This rule designates 50% of your income to needs such as bills and necessary expenses, 30% to desires such as dining out, and 20% to savings and credit card debt. This is not an exact science and depends on your financial situation.
However, it's important to keep in mind that the goal is to track your spending. It's not about following the rule perfectly. If your needs take up 60% of your budget, then adjust the other categories as necessary.
Find Ways to Save
One of your financial goals should be to save as much money as possible for when your new baby arrives. Having additional money saved is extra peace of mind if something were to go wrong later.
Consider opening a savings account if you don't already have one. You can also look at rewards programs so you earn when you do have to spend.
Secondhand belongings are a great method for managing your expenses. The most obvious reason is that they are much less expensive than brand new clothes for newborns.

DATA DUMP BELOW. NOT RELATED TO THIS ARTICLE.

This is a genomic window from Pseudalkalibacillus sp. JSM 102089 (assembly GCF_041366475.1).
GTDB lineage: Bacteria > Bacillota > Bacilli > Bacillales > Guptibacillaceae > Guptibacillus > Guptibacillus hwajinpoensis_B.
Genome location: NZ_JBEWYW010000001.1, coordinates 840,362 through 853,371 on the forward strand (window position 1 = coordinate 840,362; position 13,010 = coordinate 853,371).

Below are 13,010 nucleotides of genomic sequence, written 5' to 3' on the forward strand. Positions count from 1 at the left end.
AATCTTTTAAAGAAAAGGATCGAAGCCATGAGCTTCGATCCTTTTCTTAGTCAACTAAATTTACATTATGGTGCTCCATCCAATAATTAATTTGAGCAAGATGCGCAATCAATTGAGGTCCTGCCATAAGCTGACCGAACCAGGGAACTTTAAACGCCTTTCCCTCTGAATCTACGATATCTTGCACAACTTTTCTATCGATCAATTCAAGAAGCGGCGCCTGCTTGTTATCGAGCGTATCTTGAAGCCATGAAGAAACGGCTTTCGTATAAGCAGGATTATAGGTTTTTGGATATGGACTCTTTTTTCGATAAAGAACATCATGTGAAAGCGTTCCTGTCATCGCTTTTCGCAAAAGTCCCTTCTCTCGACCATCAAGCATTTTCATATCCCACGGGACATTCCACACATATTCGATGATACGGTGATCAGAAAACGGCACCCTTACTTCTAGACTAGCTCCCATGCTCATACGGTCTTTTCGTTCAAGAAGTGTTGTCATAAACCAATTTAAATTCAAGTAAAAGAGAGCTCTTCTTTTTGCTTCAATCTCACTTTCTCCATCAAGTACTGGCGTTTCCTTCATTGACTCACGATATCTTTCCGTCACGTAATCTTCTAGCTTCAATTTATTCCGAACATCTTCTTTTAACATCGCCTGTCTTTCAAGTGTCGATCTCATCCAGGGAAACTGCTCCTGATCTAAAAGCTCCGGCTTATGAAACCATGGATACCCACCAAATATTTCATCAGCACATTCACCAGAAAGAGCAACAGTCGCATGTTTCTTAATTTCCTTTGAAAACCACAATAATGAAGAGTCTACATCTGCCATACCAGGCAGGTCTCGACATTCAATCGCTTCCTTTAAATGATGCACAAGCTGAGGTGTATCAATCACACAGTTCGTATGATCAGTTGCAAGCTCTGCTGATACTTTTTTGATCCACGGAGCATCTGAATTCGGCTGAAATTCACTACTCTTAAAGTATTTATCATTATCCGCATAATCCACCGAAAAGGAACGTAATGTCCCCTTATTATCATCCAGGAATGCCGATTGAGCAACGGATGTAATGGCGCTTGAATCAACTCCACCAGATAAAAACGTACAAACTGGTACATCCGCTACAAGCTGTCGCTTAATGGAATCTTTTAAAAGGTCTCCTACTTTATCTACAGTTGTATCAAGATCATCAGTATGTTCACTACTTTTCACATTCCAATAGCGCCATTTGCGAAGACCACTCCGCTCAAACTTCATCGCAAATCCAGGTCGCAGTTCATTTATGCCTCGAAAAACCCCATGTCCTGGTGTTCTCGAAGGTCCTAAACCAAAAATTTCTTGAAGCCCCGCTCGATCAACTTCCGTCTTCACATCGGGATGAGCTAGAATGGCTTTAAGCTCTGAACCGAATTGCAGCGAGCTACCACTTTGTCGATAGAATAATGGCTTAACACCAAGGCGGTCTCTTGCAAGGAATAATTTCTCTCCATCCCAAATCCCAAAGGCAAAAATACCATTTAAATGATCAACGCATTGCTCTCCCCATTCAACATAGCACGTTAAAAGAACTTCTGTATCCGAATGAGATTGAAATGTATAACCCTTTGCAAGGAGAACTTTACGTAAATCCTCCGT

It's also worth considering that babies grow very quickly. That means that most secondhand belongings will still be in great condition when you buy them.
There are several ways to get secondhand belongings. The most common are from thrift stores or friends/family members.
If you have willing family members, consider taking them up on their offer to help you out with the new baby. If you have family members with children, consider asking to borrow their big-ticket items such as cribs and changing tables.
You can also see if you have family willing to serve as backup childcare options. This is convenient for the occasional night out or unexpected conflicts. However, be sure you're respectful and do not take advantage of an offer.
Unless you're at the peak of financial security, you may need to adjust your spending habits to save enough money for your new baby. You may need to develop ways to cut costs or bring in additional income.
We recommend starting with your luxury expenses such as dining out and streaming services. While services such as beauty and fragrance are currently down in sales by 25% globally,
you should consider these types of cuts in your budget.